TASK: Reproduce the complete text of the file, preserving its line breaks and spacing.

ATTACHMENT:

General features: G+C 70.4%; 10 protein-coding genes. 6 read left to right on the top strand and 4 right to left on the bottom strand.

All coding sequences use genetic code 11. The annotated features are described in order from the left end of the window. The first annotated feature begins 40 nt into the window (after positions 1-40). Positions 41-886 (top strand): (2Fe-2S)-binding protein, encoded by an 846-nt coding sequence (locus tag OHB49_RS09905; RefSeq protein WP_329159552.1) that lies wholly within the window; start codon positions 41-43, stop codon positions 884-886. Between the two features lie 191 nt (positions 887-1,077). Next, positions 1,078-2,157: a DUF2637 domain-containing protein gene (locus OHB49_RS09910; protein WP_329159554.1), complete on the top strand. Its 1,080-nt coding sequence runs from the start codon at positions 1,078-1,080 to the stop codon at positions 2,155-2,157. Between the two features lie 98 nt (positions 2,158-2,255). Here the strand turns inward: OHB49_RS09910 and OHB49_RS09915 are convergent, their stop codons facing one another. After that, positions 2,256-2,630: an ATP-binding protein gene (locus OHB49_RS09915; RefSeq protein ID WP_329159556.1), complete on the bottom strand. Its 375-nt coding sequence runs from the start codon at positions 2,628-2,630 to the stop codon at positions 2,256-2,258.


General features: G+C 70.4%; 10 protein-coding genes. 6 read left to right on the top strand and 4 right to left on the bottom strand.

All coding sequences use genetic code 11. The annotated features are described in order from the left end of the window. The first annotated feature begins 40 nt into the window (after positions 1-40). Positions 41-886 (top strand): (2Fe-2S)-binding protein, encoded by an 846-nt coding sequence (locus tag OHB49_RS09905; RefSeq protein WP_329159552.1) that lies wholly within the window; start codon positions 41-43, stop codon positions 884-886. Between the two features lie 191 nt (positions 887-1,077). Next, positions 1,078-2,157: a DUF2637 domain-containing protein gene (locus OHB49_RS09910; protein WP_329159554.1), complete on the top strand. Its 1,080-nt coding sequence runs from the start codon at positions 1,078-1,080 to the stop codon at positions 2,155-2,157. Between the two features lie 98 nt (positions 2,158-2,255). Here the strand turns inward: OHB49_RS09910 and OHB49_RS09915 are convergent, their stop codons facing one another. After that, positions 2,256-2,630: an ATP-binding protein gene (locus OHB49_RS09915; RefSeq protein ID WP_329159556.1), complete on the bottom strand. Its 375-nt coding sequence runs from the start codon at positions 2,628-2,630 to the stop codon at positions 2,256-2,258.